If you give offerings as though they are indulgences, you might as well have kept them for yourself.

Because such sacrifices are full of idolatry, Judah might as well eat the world whole and quit trying to play religion. Many “churches” should follow suit.

Backstage Immorality Ruins the Show (Jeremiah 7:1–15)

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“Do not trust in these deceptive words: ‘This is the temple of the LORD, the temple of the LORD, the temple of the LORD.’

Behold, you trust in deceptive words to no avail. Will you steal, murder, commit adultery, swear falsely, make offerings to Baal, and go after other gods that you have not known, and then come and stand before me in this house, which is called by my name, and say, ‘We are delivered!’—only to go on doing all these abominations? Has this house, which is called by my name, become a den of robbers in your eyes? Behold, I myself have seen it, declares the LORD” (Jeremiah 7:4, 8–11)

Judah worships the true God with a false heart so that she might worship false gods with a true heart. Her worship is full hypocrisy. It’s all paint and no reality. It’s two dimensional. It’s flat. It’s on display but it isn’t living. Like painted fire, there is neither heat nor light. Samuel Rutherford once wrote, “You may paint a man, you many paint a rose, you may paint a fire burning, but you cannot paint a soul, or the smell of a rose, or the heat of a fire.” Judah is all paint and no soul. She is all paint and no aroma. She is all paint and no heat.

Judah’s puts on the theatrics of covenant fidelity so that she can fund her life of immorality backstage. She comes to the temple not seeking refuge from sin, but unto sin. In this way she makes the house of Yahweh a “den of robbers.” When Jesus says this in Matthew 21, because of the flipped tables of the money changers, we think we understand all that is meant by the metaphor. But that square peg doesn’t fit as nicely into this round hole. There’s more to this. The den of robbers would have been their hideout between jobs, where they could lie low after one heist and prep for the next one. This is how they come to Yahweh’s house. They think they can take refuge there, not from their sin, but unto sin.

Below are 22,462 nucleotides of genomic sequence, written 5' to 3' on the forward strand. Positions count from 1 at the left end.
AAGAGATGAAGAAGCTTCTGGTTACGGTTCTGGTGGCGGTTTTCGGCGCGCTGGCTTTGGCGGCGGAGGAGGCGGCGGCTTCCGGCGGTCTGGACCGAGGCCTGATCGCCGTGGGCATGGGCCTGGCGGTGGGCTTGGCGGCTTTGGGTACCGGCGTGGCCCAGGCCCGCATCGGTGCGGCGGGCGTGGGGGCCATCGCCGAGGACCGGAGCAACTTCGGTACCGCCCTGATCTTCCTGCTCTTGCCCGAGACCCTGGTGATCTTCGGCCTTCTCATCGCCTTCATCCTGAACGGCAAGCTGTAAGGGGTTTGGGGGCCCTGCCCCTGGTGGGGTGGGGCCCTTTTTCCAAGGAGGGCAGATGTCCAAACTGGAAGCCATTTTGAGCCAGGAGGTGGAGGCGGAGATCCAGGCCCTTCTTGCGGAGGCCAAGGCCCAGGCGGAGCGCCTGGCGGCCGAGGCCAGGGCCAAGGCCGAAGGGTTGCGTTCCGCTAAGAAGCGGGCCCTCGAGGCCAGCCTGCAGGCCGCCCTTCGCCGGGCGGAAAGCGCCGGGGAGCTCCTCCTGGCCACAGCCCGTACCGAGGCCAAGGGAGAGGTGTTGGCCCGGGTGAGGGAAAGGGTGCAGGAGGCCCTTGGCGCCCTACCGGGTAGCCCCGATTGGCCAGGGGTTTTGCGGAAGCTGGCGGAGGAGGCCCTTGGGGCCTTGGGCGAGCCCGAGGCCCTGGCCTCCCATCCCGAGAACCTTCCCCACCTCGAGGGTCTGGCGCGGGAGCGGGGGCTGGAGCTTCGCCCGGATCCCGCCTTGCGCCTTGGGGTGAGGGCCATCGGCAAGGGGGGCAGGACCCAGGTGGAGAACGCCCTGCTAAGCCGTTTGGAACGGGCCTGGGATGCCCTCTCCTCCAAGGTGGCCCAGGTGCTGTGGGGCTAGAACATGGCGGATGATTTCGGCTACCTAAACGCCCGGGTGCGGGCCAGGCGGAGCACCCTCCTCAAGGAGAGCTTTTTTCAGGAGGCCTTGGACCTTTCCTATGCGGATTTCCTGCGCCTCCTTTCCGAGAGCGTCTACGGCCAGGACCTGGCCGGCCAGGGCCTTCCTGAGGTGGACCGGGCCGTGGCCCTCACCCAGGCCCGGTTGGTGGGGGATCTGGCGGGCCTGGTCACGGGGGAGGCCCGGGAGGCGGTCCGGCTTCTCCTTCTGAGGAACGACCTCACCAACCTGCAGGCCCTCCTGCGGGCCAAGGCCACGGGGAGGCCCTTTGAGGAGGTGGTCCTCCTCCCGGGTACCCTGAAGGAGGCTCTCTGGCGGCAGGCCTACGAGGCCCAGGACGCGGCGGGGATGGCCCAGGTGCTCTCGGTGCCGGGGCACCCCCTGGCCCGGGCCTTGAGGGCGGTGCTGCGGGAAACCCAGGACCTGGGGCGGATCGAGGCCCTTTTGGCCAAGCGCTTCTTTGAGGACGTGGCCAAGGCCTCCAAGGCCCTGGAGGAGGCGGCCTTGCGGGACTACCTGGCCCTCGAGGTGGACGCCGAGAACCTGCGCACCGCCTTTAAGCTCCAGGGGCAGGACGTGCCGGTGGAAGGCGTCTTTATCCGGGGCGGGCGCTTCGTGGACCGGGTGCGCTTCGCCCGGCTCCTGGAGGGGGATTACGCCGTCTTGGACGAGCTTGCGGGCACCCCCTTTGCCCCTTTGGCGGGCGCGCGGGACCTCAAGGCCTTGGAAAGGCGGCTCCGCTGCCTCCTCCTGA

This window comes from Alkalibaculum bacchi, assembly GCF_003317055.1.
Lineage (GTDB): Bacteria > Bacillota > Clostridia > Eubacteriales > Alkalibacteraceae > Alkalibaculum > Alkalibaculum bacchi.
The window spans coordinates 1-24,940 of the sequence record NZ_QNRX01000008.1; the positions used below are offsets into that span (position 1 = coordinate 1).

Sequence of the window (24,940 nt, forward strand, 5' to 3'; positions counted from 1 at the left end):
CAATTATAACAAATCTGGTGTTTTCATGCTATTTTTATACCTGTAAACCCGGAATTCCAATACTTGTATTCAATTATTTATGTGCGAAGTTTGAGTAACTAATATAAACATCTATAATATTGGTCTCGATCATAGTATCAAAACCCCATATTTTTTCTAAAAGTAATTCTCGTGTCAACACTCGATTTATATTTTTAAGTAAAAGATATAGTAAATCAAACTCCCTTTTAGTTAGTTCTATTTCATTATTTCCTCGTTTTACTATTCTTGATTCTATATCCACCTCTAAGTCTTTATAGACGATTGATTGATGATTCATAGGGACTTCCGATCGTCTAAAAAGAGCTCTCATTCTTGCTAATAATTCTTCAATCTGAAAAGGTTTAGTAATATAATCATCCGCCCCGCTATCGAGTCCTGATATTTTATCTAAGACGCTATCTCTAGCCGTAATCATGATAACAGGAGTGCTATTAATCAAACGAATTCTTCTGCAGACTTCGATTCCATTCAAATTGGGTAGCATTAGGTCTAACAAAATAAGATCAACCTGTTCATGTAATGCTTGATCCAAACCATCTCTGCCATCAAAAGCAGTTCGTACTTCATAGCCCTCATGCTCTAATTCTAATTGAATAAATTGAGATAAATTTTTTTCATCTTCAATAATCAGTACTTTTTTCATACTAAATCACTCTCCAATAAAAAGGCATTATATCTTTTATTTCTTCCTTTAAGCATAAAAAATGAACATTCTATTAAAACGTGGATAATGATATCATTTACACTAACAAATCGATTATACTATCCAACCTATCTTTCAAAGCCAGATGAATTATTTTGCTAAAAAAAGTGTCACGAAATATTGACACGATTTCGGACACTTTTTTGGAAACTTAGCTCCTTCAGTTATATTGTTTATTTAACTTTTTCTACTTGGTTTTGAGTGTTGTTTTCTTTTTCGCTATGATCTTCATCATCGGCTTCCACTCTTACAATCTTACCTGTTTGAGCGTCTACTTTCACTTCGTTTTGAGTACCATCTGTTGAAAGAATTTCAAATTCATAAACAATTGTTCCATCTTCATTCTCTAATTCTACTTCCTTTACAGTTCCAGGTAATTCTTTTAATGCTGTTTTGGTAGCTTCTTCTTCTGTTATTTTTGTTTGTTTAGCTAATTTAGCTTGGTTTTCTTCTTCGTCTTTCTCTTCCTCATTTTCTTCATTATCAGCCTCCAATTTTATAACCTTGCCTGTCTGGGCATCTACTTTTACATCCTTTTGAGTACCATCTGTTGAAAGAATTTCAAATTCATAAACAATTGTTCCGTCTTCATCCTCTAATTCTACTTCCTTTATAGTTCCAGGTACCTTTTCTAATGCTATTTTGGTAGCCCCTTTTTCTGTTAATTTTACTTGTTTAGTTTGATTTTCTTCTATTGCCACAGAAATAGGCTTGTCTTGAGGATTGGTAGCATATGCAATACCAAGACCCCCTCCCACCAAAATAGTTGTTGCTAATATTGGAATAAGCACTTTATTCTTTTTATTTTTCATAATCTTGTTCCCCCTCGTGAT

They have a mystical and sentimental view of the temple. They treat the temple as though it were some kind of talisman they could wield. They thought they had God trapped in a box, forgetting that that box was only His footstool. Play with the footstool and expect a kick.

Deceptive words abound in the American Church today. Many are shouting “We are delivered!” only so that they may return to their abominations with a clear conscience. There’s no fruit, but they declare the tree good, and thus, not destined for the fire. Some think they’re good because of who planted the tree, others, where the tree was planted, and some, how it was planted. A preacher cannot deliver you; it matters not if he be the apostle Paul. A church cannot save you, not even if it is a sound and healthy church. A method cannot save you, no prayer will save you, no matter how true the words of the prayer are, if your heart isn’t true.